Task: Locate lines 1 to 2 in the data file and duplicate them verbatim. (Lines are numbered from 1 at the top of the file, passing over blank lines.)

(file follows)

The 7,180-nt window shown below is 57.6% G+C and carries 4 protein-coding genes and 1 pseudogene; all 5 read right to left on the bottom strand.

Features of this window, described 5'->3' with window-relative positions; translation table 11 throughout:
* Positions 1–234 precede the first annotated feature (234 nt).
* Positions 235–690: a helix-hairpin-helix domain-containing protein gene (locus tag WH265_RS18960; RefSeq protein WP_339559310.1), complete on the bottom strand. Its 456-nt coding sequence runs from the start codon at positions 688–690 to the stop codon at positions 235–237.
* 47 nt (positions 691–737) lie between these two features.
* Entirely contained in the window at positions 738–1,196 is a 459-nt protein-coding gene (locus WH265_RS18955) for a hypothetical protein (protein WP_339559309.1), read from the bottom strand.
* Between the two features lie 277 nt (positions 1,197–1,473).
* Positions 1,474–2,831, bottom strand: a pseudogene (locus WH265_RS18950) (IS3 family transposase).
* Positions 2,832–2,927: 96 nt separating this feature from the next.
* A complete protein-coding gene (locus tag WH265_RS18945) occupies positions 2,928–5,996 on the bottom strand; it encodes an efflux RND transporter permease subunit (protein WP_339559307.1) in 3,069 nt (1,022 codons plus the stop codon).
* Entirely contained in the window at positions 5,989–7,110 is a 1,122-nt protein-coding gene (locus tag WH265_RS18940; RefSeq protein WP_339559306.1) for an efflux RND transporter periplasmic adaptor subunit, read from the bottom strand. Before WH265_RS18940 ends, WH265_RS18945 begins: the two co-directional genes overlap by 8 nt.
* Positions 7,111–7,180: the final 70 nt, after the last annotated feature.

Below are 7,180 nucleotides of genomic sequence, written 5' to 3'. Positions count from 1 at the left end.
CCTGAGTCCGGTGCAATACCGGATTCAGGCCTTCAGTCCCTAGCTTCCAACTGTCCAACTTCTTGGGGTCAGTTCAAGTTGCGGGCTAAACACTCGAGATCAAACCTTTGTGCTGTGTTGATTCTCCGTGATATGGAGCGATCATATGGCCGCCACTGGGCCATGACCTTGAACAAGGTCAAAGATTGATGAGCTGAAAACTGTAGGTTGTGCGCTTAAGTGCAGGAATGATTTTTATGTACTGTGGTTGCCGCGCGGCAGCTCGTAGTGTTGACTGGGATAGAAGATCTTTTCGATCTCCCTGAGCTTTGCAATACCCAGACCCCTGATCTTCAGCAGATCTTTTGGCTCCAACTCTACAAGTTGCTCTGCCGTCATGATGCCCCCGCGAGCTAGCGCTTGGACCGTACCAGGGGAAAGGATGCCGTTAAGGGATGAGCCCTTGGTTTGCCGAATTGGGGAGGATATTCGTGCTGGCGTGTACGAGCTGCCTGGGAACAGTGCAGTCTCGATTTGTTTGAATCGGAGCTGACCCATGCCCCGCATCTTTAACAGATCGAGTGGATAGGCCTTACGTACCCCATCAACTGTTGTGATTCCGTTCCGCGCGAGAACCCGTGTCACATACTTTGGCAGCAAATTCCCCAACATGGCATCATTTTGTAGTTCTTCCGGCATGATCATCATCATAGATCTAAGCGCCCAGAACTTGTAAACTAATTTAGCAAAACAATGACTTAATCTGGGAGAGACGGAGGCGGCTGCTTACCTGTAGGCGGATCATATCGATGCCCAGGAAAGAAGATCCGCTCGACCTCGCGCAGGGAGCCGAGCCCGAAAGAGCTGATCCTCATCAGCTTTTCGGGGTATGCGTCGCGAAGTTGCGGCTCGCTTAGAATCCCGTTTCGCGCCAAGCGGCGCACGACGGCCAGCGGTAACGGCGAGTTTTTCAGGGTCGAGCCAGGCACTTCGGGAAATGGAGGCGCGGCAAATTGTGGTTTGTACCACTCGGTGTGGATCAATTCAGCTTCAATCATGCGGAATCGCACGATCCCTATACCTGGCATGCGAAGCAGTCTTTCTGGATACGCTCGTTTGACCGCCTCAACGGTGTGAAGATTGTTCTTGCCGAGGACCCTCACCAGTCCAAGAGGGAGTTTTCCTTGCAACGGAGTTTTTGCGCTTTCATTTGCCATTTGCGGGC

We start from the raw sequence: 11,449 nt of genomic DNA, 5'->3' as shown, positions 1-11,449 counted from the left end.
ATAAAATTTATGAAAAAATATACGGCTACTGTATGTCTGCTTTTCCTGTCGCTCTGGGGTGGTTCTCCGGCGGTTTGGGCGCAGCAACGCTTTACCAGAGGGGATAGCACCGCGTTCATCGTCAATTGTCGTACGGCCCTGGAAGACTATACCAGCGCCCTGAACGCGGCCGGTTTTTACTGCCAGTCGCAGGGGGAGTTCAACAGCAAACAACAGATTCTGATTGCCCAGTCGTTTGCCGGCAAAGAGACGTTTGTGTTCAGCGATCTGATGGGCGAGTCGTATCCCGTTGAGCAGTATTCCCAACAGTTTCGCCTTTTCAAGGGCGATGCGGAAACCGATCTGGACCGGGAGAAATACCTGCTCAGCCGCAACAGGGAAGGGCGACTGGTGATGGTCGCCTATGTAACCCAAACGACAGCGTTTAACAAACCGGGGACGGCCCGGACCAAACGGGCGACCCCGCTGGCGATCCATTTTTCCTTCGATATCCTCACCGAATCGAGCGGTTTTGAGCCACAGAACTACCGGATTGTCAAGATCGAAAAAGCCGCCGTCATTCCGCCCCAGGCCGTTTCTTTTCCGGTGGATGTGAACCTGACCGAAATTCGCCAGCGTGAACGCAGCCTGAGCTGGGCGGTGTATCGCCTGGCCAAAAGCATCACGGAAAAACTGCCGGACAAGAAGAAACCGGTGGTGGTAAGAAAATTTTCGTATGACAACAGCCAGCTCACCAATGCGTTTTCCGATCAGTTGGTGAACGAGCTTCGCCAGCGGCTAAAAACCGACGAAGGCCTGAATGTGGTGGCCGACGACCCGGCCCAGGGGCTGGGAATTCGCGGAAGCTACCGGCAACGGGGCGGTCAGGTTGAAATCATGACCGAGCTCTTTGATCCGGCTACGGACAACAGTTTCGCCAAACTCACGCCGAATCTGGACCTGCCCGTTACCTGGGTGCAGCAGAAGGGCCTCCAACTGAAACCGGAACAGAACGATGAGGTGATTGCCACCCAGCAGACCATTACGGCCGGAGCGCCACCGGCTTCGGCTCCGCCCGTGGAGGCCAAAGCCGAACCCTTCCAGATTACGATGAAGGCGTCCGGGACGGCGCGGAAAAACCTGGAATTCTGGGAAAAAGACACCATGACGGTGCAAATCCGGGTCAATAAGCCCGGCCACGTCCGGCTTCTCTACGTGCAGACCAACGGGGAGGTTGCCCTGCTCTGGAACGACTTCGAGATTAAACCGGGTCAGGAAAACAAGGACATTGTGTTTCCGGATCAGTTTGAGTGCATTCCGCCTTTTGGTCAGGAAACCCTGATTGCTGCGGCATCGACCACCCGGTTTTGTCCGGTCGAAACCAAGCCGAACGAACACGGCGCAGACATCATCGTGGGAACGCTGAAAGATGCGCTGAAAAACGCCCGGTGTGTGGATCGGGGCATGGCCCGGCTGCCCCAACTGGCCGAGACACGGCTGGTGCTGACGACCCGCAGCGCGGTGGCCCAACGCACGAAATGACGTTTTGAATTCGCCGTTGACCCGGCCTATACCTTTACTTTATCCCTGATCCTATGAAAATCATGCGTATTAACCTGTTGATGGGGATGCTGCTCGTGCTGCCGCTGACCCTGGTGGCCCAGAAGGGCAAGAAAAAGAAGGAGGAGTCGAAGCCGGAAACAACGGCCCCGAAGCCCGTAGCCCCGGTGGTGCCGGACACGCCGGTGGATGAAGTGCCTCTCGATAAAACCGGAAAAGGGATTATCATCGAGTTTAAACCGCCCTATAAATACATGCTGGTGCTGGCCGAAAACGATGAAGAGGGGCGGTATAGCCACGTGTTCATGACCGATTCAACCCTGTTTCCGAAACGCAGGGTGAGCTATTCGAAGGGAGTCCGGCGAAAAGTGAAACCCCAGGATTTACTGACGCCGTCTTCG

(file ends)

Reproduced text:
The 7,180-nt window shown below is 57.6% G+C and carries 4 protein-coding genes and 1 pseudogene; all 5 read right to left on the bottom strand.

Features of this window, described 5'->3' with window-relative positions; translation table 11 throughout: